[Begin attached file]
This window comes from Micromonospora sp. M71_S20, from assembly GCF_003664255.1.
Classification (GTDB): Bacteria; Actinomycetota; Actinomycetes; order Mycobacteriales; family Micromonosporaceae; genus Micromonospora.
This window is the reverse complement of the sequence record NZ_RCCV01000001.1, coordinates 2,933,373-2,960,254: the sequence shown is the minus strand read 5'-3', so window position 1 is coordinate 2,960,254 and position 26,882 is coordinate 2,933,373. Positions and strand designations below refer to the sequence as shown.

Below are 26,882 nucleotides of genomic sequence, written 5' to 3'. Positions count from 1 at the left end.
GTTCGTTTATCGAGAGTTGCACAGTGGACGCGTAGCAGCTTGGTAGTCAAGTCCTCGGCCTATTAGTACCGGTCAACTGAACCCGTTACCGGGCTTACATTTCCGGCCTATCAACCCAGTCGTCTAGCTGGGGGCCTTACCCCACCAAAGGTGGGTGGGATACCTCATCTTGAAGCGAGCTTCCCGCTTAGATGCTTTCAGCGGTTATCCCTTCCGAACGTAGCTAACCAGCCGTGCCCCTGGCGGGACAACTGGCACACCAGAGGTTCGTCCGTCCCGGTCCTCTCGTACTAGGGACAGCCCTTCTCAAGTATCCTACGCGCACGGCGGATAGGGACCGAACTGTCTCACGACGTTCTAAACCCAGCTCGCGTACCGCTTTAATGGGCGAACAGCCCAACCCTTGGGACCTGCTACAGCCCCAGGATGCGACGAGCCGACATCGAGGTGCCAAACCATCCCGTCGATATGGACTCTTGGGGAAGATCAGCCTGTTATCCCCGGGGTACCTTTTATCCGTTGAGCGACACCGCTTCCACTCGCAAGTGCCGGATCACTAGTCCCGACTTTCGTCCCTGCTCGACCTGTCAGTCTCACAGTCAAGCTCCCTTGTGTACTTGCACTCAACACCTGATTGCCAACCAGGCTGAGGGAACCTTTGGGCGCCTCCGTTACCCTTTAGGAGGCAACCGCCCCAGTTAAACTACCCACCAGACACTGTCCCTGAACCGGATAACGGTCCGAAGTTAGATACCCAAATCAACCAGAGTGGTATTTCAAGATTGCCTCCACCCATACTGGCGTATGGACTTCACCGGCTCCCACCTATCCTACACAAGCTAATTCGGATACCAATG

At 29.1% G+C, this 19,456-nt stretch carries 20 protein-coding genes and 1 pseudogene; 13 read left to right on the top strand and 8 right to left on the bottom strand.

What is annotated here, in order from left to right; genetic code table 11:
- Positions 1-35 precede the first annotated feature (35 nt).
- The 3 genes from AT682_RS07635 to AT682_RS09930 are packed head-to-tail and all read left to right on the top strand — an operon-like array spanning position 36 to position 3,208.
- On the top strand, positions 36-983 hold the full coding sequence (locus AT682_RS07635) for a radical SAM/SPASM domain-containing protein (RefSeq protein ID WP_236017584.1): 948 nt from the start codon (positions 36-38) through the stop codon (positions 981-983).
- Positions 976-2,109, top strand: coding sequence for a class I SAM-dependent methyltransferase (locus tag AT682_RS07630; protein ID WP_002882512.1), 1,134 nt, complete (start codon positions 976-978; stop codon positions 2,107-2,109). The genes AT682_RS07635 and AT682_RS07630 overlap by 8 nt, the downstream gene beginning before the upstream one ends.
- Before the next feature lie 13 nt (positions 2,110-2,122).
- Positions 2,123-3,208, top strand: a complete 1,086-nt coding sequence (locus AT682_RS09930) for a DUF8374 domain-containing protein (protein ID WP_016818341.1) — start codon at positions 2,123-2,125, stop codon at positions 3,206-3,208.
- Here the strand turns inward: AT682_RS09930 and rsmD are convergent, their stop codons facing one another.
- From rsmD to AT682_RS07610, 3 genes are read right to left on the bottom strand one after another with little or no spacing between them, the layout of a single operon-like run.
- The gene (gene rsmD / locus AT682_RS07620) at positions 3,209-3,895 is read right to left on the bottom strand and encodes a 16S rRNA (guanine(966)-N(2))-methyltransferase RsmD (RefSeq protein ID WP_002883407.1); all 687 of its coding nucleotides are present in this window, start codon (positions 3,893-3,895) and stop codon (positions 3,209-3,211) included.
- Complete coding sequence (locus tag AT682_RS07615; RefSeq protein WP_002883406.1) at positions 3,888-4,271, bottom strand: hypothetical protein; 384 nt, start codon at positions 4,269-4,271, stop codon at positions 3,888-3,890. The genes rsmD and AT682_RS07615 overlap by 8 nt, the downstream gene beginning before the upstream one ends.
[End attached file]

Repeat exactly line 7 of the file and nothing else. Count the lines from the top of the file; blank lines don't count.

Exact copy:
What is annotated here, in order from left to right; genetic code table 11: